Rita Gould, who did a great job rear-guiding last year and celebrates her one year anniversary with the Jaycees this month, is looking forward to trying front guiding, and we’ll probably guide together a few nights. I’m looking forward to it; with her enthusiasm she’s going to do a great job.

The people who work the rooms also deserve great credit. Not just for their hard work in construction and painting, but also for keeping things fresh. One Jaycee last year estimated that he’d done the same act more than 1300 times over 12 nights! It’s not easy bringing originality and enthusiasm to the same act night after night, but they do it!

But remember: This is NOT a kiddy Haunted House and is not recommended for children under the age of 8. Also please note that the house is not wheelchair accessible, and strobe light are used throughout the show.

For you folks who haven’t been here before, you may be thinking, why go to the Jaycee Haunted House when there’s so many other Haunted Houses out there? It’s simple, really. The Jaycee Haunted House is not a commercial endeavor. It’s not a business. It’s a community fund raiser – the biggest fund-raiser of the year for an organization that gives so much back to Foxboro. You know that nice bandstand on the common? Jaycees built that. The nativity set at Christmas? Jaycees store that and refurbish and repaint it every year. Concerts on the common? Jaycees again. Senior Appreciation Day? Jaycees. SHARE, pancake breakfast, sand for seniors, 5K fun run? Jaycees again. Mothers and fathers day activities, Christmas activities such as tree sales, Christmas caroling, Santa on the common? All Jaycee’s.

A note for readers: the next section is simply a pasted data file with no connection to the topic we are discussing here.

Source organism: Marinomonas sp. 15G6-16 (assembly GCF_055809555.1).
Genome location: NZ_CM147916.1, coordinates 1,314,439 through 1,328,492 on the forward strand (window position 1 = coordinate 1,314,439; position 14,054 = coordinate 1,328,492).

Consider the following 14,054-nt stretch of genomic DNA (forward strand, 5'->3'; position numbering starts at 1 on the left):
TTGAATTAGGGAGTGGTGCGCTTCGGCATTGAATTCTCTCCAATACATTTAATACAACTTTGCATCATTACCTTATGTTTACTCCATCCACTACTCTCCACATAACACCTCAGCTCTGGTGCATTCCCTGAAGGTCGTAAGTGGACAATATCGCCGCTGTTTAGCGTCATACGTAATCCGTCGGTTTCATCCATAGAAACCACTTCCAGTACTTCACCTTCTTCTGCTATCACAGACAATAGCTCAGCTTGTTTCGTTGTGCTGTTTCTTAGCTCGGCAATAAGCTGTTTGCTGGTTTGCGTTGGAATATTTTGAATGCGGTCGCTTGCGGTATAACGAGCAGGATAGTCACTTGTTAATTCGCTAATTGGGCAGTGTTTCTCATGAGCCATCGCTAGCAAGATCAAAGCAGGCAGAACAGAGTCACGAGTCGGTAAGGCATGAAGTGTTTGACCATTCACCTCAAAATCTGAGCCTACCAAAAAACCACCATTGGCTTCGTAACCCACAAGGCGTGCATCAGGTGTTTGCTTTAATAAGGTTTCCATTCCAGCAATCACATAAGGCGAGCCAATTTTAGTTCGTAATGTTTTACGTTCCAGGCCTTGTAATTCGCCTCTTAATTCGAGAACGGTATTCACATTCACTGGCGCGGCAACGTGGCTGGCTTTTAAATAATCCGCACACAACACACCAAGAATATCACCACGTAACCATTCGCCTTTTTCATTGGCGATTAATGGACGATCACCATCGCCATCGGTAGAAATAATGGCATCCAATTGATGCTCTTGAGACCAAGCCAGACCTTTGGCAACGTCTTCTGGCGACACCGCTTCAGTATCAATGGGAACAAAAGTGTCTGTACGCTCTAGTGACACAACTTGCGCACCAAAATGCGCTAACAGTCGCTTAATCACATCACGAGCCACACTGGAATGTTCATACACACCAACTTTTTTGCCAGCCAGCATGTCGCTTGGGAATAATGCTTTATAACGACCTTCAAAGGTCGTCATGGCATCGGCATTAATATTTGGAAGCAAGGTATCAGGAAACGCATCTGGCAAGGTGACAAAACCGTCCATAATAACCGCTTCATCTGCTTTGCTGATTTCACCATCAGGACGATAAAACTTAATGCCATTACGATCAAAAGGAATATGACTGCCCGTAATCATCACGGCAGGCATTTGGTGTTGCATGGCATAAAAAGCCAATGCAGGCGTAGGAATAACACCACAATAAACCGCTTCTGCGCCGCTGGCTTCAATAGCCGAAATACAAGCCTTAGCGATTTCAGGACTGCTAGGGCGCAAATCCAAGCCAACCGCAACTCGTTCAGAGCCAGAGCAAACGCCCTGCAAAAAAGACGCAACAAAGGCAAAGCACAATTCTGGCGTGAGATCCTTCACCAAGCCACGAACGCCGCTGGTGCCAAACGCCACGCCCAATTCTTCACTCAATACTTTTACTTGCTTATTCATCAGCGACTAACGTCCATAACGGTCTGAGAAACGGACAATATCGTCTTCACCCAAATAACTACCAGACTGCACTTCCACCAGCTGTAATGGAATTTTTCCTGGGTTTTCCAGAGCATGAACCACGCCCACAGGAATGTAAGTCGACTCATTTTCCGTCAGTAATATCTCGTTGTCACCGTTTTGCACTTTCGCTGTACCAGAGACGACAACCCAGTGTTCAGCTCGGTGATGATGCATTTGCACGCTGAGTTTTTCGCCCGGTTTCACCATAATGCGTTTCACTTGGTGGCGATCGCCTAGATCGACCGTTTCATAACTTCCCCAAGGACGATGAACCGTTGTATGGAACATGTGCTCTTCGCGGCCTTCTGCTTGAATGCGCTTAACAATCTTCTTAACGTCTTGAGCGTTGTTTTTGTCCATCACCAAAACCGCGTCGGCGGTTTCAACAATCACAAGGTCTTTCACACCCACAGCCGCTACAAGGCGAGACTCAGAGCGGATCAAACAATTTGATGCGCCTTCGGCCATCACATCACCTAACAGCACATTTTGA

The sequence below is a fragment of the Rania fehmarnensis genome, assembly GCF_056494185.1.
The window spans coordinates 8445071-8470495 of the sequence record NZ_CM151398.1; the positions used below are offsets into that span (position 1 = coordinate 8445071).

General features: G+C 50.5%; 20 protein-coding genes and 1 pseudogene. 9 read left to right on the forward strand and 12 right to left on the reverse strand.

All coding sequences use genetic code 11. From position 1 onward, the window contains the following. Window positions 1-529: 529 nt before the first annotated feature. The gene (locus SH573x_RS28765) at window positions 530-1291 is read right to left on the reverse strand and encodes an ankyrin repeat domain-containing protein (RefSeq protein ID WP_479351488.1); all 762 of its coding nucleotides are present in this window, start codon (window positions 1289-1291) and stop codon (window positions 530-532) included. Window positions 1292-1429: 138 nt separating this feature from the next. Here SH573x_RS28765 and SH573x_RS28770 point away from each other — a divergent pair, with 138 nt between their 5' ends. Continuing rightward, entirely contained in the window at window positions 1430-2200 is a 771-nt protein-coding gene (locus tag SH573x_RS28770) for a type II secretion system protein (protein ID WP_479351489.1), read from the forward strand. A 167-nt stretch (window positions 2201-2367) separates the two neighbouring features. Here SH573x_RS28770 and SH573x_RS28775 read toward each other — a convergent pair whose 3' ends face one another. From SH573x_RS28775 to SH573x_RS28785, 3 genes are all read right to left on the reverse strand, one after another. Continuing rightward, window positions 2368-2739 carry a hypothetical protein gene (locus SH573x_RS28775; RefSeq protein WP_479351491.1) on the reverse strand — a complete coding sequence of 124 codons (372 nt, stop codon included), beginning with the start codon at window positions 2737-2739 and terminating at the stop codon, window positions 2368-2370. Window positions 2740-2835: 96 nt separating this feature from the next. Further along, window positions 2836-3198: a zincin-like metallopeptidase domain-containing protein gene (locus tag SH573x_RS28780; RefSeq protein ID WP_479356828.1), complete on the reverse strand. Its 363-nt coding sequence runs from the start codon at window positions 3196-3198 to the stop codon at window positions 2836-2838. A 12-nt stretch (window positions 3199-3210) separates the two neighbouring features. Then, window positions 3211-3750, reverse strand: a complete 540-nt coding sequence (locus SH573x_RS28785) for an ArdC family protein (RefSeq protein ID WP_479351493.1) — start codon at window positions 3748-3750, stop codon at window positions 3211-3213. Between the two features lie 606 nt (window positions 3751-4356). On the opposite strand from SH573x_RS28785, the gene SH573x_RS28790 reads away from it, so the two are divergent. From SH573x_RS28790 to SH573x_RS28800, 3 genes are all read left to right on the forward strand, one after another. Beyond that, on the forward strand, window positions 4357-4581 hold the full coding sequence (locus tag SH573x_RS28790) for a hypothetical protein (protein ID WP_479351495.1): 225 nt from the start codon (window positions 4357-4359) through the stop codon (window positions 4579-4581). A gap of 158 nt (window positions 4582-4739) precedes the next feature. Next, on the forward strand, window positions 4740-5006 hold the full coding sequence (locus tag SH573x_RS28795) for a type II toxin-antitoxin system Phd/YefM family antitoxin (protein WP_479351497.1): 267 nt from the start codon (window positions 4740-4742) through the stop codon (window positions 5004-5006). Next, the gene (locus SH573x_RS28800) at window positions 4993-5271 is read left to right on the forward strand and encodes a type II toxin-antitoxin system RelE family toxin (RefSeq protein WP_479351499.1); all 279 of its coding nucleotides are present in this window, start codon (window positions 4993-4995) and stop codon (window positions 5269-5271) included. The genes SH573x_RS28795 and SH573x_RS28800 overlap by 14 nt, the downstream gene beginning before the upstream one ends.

And that’s just a partial list of what the Jaycees are doing to benefit Foxboro.

When you attend the Foxboro Jaycees Haunted House, not only will you be scared, terrified, horrified (and have a great time) but you will also give back to Foxboro. You see first hand the hard work of dozens of dedicated people—people who are not paid for their work, but come to an old building day after day, (many since August) because they believe in what their doing – and they know how much this project benefits Foxboro. These are people who have no voices left by Halloween – and many don’t get much sleep during October, either. It’s hard work, yes. But a LOT of fun.

Come celebrate the scariest time of the year by being one of the over 10,000 people who come to the Foxboro Jaycees Haunted House every year. You’ll be glad you did!